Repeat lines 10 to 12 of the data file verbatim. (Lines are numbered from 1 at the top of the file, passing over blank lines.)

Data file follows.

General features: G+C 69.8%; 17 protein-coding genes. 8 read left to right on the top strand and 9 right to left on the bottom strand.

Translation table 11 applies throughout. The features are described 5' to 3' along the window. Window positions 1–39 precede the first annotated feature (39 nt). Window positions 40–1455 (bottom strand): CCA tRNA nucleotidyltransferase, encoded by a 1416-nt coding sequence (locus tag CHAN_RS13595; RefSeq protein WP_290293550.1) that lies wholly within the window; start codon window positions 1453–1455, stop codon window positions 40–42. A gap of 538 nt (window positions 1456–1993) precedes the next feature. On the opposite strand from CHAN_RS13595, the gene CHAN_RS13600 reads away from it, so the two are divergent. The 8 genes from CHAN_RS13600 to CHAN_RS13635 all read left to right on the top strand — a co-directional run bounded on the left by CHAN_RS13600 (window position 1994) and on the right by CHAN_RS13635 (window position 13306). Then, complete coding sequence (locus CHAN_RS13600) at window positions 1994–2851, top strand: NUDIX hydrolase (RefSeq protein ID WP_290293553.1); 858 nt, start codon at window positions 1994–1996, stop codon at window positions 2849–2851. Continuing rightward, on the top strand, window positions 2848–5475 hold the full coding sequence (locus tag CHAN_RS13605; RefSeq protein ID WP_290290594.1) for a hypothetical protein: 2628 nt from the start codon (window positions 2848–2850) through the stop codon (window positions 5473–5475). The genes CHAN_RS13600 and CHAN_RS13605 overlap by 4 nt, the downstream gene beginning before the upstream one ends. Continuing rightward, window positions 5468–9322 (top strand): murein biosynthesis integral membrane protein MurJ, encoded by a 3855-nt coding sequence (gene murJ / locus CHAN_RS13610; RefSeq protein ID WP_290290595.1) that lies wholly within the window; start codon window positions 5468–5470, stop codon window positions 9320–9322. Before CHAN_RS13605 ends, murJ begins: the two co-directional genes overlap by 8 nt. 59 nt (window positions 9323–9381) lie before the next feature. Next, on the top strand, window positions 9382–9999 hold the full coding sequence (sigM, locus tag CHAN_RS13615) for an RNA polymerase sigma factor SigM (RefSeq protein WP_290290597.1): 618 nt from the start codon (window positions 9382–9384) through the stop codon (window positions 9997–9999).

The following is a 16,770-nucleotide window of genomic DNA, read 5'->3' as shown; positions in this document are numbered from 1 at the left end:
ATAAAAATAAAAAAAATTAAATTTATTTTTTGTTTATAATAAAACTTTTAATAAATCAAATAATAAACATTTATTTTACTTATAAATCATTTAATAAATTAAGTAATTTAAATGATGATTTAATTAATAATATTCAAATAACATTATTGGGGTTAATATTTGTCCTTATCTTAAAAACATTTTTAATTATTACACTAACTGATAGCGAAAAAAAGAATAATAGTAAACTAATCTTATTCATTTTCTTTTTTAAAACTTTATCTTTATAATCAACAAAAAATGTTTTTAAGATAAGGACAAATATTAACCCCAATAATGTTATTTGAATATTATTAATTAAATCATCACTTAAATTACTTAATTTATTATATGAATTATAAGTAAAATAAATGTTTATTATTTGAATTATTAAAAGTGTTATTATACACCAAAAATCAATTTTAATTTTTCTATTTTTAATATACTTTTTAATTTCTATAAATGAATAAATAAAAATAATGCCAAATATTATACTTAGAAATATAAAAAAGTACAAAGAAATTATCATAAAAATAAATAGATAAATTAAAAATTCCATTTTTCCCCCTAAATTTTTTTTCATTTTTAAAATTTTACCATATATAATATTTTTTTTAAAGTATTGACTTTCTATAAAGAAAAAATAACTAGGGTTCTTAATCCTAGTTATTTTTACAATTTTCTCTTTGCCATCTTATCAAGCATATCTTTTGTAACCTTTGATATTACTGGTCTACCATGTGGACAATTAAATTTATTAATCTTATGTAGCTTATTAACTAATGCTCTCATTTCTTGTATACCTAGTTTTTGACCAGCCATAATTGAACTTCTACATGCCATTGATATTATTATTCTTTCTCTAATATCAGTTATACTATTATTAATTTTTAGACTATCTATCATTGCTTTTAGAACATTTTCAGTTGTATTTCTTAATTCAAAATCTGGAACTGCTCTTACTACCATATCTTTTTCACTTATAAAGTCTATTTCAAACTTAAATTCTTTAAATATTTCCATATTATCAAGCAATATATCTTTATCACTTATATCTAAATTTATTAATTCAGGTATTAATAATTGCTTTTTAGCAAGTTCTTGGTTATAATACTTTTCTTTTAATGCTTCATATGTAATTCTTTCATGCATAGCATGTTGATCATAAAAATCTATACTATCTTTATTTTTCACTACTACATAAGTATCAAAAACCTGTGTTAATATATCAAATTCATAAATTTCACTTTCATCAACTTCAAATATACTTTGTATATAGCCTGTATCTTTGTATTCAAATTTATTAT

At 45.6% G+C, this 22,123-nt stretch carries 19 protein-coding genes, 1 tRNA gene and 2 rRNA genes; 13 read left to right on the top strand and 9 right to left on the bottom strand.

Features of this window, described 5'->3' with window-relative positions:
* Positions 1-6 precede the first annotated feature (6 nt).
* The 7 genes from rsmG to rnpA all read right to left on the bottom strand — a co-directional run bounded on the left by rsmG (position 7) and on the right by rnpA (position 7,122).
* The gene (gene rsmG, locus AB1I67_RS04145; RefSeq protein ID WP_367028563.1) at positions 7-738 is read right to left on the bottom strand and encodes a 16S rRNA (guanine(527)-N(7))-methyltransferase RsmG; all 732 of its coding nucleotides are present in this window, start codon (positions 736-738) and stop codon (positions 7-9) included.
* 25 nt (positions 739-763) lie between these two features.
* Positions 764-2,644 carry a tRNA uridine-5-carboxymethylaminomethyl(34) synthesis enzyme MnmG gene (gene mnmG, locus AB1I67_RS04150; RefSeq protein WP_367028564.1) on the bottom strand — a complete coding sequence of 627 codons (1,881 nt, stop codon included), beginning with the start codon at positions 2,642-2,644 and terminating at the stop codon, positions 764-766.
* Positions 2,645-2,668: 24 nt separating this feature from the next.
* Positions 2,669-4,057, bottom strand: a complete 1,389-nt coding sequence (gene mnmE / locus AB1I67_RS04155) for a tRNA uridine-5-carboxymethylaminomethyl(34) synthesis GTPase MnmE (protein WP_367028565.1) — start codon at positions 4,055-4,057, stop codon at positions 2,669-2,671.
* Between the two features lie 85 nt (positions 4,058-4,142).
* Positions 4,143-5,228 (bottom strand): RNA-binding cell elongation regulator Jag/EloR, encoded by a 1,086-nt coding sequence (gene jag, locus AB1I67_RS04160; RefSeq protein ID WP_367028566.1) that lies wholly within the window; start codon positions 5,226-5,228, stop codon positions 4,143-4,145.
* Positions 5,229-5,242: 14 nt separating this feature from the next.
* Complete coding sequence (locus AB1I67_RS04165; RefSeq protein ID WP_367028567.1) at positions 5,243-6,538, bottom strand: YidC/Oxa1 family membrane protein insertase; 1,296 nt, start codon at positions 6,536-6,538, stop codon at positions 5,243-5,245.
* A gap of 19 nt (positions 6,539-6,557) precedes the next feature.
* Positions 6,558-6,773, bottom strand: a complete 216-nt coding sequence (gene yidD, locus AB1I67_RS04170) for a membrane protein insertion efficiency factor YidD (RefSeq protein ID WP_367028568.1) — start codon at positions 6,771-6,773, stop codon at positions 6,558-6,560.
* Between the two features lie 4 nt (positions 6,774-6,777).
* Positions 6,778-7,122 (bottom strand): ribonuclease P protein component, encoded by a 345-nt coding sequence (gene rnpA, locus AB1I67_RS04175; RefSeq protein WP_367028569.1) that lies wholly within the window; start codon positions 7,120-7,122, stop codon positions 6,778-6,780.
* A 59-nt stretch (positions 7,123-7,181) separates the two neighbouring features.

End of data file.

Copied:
* 25 nt (positions 739-763) lie between these two features.
* Positions 764-2,644 carry a tRNA uridine-5-carboxymethylaminomethyl(34) synthesis enzyme MnmG gene (gene mnmG, locus AB1I67_RS04150; RefSeq protein WP_367028564.1) on the bottom strand — a complete coding sequence of 627 codons (1,881 nt, stop codon included), beginning with the start codon at positions 2,642-2,644 and terminating at the stop codon, positions 764-766.
* Positions 2,645-2,668: 24 nt separating this feature from the next.